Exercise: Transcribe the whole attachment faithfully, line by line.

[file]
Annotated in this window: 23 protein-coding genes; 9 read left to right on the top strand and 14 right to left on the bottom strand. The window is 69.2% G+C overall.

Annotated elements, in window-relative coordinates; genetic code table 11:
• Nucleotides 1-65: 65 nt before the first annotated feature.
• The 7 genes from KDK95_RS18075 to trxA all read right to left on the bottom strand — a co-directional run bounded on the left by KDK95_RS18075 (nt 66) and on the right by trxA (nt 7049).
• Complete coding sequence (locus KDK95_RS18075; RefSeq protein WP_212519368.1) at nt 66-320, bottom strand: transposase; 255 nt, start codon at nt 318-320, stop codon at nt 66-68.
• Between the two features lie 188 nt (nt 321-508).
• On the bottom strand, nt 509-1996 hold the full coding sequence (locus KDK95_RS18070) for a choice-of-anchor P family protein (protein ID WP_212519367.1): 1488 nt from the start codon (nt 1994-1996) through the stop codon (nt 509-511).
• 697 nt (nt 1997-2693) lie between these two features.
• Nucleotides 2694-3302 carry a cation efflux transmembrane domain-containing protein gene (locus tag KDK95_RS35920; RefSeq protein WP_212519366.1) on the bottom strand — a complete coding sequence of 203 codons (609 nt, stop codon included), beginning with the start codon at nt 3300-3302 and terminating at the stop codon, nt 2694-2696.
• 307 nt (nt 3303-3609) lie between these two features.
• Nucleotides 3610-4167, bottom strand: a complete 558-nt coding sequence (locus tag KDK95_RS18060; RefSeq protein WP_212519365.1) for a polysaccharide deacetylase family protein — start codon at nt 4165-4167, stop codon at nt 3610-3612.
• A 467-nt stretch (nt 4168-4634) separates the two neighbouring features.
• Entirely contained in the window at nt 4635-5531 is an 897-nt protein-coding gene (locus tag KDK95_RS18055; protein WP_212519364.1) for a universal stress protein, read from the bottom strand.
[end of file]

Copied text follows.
Annotated in this window: 23 protein-coding genes; 9 read left to right on the top strand and 14 right to left on the bottom strand. The window is 69.2% G+C overall.

Annotated elements, in window-relative coordinates; genetic code table 11:
• Nucleotides 1-65: 65 nt before the first annotated feature.
• The 7 genes from KDK95_RS18075 to trxA all read right to left on the bottom strand — a co-directional run bounded on the left by KDK95_RS18075 (nt 66) and on the right by trxA (nt 7049).
• Complete coding sequence (locus KDK95_RS18075; RefSeq protein WP_212519368.1) at nt 66-320, bottom strand: transposase; 255 nt, start codon at nt 318-320, stop codon at nt 66-68.
• Between the two features lie 188 nt (nt 321-508).
• On the bottom strand, nt 509-1996 hold the full coding sequence (locus KDK95_RS18070) for a choice-of-anchor P family protein (protein ID WP_212519367.1): 1488 nt from the start codon (nt 1994-1996) through the stop codon (nt 509-511).
• 697 nt (nt 1997-2693) lie between these two features.
• Nucleotides 2694-3302 carry a cation efflux transmembrane domain-containing protein gene (locus tag KDK95_RS35920; RefSeq protein WP_212519366.1) on the bottom strand — a complete coding sequence of 203 codons (609 nt, stop codon included), beginning with the start codon at nt 3300-3302 and terminating at the stop codon, nt 2694-2696.
• 307 nt (nt 3303-3609) lie between these two features.
• Nucleotides 3610-4167, bottom strand: a complete 558-nt coding sequence (locus tag KDK95_RS18060; RefSeq protein WP_212519365.1) for a polysaccharide deacetylase family protein — start codon at nt 4165-4167, stop codon at nt 3610-3612.
• A 467-nt stretch (nt 4168-4634) separates the two neighbouring features.
• Entirely contained in the window at nt 4635-5531 is an 897-nt protein-coding gene (locus tag KDK95_RS18055; protein WP_212519364.1) for a universal stress protein, read from the bottom strand.